Governors from all 50 states have debated on whether to drop out of the Medicaid expansion, stemming from the Supreme Court's ruling on the Affordable Care Act. (Photo : Reuters)
With the Supreme Court ruling that each state has the right to opt out of expanding Medicaid, governors in five states have already decided to take the opt out approach.
The issue of Medicaid has become a dominate issue during the annual National Governors Association in Williamsburg, Virginia.
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With the Affordable Care Act, Medicaid expansion would expand to families earning $30,000 in income, and has directed Congress to withhold Medicaid funds from a state that did not take part of the expansion.
The Supreme Court ruling stated that Congress cannot reprimand states who refuse to take part of the Medicaid expansion, which is run by states with federal reimbursements.
Since the ruling, five Republican governors have opted out of expanding their states' programs and at least four more governors planning to follow suite. The states opting out include Florida, Louisiana, Mississippi, Texas, and South Carolina.
"We're going to make a very careful review of it and do what I think is best for the people of Pennsylvania," said Republican Governor Tom Corbett. "The Supreme Court decision changed the dynamic."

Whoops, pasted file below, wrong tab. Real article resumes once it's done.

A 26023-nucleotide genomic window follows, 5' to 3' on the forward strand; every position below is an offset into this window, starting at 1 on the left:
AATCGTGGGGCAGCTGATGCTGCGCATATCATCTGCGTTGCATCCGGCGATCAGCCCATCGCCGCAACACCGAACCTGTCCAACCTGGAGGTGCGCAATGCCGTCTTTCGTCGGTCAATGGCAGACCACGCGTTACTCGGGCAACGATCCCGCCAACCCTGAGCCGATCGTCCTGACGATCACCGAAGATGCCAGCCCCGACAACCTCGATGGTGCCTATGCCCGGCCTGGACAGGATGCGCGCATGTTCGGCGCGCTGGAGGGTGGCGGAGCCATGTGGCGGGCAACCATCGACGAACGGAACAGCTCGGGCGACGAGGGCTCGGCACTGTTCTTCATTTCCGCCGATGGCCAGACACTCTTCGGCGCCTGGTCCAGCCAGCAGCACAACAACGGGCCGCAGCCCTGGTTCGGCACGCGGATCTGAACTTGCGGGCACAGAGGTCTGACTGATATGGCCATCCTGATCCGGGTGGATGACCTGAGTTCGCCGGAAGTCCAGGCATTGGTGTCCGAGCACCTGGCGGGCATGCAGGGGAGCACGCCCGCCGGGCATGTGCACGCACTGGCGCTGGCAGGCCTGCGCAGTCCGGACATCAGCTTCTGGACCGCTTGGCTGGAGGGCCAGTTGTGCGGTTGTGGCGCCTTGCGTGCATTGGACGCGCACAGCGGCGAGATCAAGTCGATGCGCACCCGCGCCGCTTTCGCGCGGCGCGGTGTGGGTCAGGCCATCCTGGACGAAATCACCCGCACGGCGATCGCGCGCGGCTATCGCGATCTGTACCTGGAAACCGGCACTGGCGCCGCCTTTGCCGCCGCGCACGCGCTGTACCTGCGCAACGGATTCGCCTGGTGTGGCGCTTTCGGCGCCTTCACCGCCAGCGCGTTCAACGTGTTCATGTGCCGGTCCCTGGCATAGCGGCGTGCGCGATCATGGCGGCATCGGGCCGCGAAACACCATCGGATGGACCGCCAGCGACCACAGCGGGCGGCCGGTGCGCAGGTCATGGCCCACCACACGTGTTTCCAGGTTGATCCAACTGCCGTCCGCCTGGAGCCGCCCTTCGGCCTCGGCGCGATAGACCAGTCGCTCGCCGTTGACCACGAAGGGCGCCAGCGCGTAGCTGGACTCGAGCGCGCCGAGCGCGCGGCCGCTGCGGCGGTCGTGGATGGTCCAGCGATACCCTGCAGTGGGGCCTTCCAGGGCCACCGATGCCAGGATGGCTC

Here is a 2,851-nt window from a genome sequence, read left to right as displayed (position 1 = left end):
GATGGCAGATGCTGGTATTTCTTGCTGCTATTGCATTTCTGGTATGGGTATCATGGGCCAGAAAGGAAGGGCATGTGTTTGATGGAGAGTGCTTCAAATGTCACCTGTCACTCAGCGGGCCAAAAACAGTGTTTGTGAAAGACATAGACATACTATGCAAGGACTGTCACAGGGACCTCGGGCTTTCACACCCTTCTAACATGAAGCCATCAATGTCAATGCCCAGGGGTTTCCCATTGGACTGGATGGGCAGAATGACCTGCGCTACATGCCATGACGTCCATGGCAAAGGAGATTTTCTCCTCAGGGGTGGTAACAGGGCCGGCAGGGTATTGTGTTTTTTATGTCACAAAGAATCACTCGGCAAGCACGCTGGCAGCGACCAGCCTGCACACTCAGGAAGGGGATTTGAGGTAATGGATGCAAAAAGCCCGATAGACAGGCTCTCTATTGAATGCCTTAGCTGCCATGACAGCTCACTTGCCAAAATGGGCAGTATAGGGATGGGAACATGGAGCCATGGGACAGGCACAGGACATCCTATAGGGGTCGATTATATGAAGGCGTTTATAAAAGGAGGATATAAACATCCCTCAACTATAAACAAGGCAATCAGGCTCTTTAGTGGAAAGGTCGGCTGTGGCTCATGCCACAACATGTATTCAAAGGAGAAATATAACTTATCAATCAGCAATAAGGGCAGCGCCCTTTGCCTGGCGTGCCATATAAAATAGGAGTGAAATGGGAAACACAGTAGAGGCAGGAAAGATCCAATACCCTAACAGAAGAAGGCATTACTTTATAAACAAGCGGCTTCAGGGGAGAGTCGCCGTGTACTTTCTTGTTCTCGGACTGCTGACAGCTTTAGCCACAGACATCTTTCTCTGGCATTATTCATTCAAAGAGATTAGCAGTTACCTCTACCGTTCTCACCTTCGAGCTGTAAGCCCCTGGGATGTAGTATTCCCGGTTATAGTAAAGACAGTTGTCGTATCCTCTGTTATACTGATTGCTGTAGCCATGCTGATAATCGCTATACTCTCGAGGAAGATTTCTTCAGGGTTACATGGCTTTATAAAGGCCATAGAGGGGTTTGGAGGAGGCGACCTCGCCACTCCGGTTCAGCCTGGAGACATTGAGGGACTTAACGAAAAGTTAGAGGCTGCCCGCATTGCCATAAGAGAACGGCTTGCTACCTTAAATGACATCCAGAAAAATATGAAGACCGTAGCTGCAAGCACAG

Democrats have blamed Republicans for not taking part of the expansion, and opting out due to their political beliefs before the November elections.
Republican governors such as Mary Fallin of Oklahoma stated she will decide on the option before the November election, while Virginia Governor Bob McDonnell noted he will not set a time-frame on the Medicaid decision. Virginia was one of the 26 states to sue the federal government over the Affordable Care Act.
"My guess is that they will beat up [President Obama] for passing a great bill until he's re-elected and then join up and take the money because they know it's the best thing for their states," said Democratic Governor Peter Shumlin of Vermont.
The National Council of La Raza reported that Medicaid is the only source of medical coverage in all 50 states, with 49.8 percent being Hispanic children.
According to the US Department of Health and Human Services' Office of Minority Health, Hispanics have the highest uninsured rates compared to other racial or ethnic groups in the country. Those without health insurance varied among Hispanic communities, with Mexicans receiving the highest percentage with 33.6. In 2010, 30.7 percent of the Hispanic population was not covered by health insurance, compared to the 11.7 percent of the non-Hispanic White population.